Anyone that’s looked into a way to remove the minerals that cause hard water may have heard about charcoal and activated carbon water filters. But, is there any difference between them and if there is, which is the better option? In this article, we will explain what these two materials are, how they work and the differences between them.
Organic material (usually wood) is burned without oxygen to create charcoal. This burning process is known as pyrosis, and it occurs between 840º and 950º. Once the burn has completed the resulting material is left to cool and char. Charcoal is a hard porous material that is used for cooking on a grill, heating our homes and for filtration. Charcoal has been used for water filtration for thousands of years, because of its porous nature it has a surface area far larger than its relative size. This makes the surface ideal for trapping a wide variety of contaminants found in water.
Understanding Activated Carbon
Activated carbon has many similarities to charcoals, but there are some important differences to consider. As we saw above, charcoal is usually made from wood, but activated carbon can be made from a wide variety of sources, such as wood, lignite, nutshells, peat, petroleum pitch and even coconut husks. It’s made using one of the following two processes.
1. Physical Activation
A physical activation can be completed in two different ways. The first uses pyrolization, which is the same process we showed above to create charcoal. The second, uses oxidation, which exposes the carbon to steam or oxygen heated to temperatures somewhere between 600º to 1200º.
2. Chemical Activation
A chemical activation happens when the carbon is impregnated with chemicals, such as phosphoric acid, potassium hydroxide, zinc chloride, sodium chloride or sodium hydroxide. A chemical activation is favored by many activated carbon manufacturers because it can be achieved with much lower temperatures and it’s a far quicker process.
What is the Difference Between Charcoal and Activated Carbon for Filtration?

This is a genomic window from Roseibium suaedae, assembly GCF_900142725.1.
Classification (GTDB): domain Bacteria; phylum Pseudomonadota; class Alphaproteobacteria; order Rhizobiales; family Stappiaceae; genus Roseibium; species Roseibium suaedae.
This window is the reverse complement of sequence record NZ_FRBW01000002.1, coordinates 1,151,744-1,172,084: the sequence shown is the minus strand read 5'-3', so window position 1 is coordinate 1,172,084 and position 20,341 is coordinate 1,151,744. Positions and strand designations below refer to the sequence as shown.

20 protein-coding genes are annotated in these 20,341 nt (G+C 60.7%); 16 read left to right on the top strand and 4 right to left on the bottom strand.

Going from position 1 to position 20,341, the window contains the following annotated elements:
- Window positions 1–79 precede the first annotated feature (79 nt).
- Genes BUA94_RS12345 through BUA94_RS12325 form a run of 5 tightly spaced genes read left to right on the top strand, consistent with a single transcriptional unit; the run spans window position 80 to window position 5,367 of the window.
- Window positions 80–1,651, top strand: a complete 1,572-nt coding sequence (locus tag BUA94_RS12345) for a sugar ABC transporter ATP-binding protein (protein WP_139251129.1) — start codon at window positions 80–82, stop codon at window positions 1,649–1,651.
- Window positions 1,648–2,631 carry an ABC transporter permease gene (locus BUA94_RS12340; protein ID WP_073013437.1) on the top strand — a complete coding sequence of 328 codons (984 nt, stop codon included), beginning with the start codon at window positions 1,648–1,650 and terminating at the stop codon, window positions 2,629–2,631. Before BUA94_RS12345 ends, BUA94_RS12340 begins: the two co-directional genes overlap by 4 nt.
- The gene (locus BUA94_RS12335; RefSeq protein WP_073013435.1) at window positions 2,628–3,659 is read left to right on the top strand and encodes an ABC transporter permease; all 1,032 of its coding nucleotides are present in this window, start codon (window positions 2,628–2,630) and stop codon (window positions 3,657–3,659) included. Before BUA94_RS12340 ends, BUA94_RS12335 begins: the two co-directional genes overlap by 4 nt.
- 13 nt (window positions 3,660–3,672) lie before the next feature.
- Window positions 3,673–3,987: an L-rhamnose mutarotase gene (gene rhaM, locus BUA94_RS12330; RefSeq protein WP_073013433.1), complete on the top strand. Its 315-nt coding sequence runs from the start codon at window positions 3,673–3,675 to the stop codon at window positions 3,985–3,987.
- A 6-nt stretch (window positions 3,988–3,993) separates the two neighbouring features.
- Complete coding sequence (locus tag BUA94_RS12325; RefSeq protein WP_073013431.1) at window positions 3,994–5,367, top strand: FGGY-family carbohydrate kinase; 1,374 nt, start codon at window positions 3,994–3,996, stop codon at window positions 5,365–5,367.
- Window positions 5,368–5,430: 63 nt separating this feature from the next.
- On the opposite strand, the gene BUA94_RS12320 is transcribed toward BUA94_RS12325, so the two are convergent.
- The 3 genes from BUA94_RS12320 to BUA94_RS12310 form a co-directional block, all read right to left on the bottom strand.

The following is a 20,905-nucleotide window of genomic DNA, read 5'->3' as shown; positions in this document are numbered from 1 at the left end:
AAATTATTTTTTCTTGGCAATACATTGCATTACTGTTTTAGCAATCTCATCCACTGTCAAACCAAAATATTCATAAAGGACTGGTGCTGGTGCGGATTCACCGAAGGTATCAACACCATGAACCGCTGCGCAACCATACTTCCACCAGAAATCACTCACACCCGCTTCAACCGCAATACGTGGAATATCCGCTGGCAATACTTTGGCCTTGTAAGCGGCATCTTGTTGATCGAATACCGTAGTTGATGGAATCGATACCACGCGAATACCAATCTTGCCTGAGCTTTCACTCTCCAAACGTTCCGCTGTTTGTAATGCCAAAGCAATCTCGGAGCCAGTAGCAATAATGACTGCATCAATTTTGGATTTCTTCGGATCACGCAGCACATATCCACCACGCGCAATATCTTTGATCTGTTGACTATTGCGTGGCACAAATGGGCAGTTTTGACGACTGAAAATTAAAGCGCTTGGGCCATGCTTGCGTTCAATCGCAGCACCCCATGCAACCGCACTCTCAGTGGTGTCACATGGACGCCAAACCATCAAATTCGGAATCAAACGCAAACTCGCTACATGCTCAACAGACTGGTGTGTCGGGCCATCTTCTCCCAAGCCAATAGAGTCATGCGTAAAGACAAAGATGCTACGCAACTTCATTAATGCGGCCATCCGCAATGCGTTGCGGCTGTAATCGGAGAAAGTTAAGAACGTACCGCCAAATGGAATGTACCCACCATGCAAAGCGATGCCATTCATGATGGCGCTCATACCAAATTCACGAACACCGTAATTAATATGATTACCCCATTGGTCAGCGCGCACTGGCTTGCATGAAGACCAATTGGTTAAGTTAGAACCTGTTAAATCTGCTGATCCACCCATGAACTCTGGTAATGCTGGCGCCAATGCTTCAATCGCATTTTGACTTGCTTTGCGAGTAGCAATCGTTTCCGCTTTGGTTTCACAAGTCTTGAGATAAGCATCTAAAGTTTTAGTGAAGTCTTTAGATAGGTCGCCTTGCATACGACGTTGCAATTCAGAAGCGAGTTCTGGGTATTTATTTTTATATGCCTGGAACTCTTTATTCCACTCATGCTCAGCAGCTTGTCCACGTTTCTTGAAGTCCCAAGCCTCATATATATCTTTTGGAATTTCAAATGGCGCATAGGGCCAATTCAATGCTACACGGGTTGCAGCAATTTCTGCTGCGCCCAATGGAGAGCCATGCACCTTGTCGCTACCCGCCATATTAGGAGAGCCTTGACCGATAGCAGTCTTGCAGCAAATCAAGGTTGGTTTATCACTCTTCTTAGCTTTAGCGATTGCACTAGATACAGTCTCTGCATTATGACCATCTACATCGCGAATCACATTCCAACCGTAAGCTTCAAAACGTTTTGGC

The main difference between charcoal and activated carbon as a filtration media is determined by the actual materials. Many people use the terms charcoal and activated carbon interchangeably, and this is a mistake. Although both are hard porous materials that are well suited to water filtration they are different. There is evidence that shows that activated carbon is a better choice because it’s a purer and better quality material compared to charcoal.
Activated carbon has an even larger surface area than charcoal. This porous nature of activated carbon allows water to pass through and yet that large surface will trap minerals and chemical contaminants, including iron.
An activated charcoal water filter will still be effective, but an activated carbon filtration system will perform better. Activated carbon can even soften hard water to reduce the amount of soap and detergent you use and help you to achieve better washing results for your hair and skin.
It is a good idea to consult your local professional water treatment specialist. A fully WQA certified technician can not only perform water testing, but also guide you through the appropriate filter options.
By EcoWater Systems.
EcoWater Systems of Nebraska is the largest water treatment company in the state and is a member of Water Quality Association.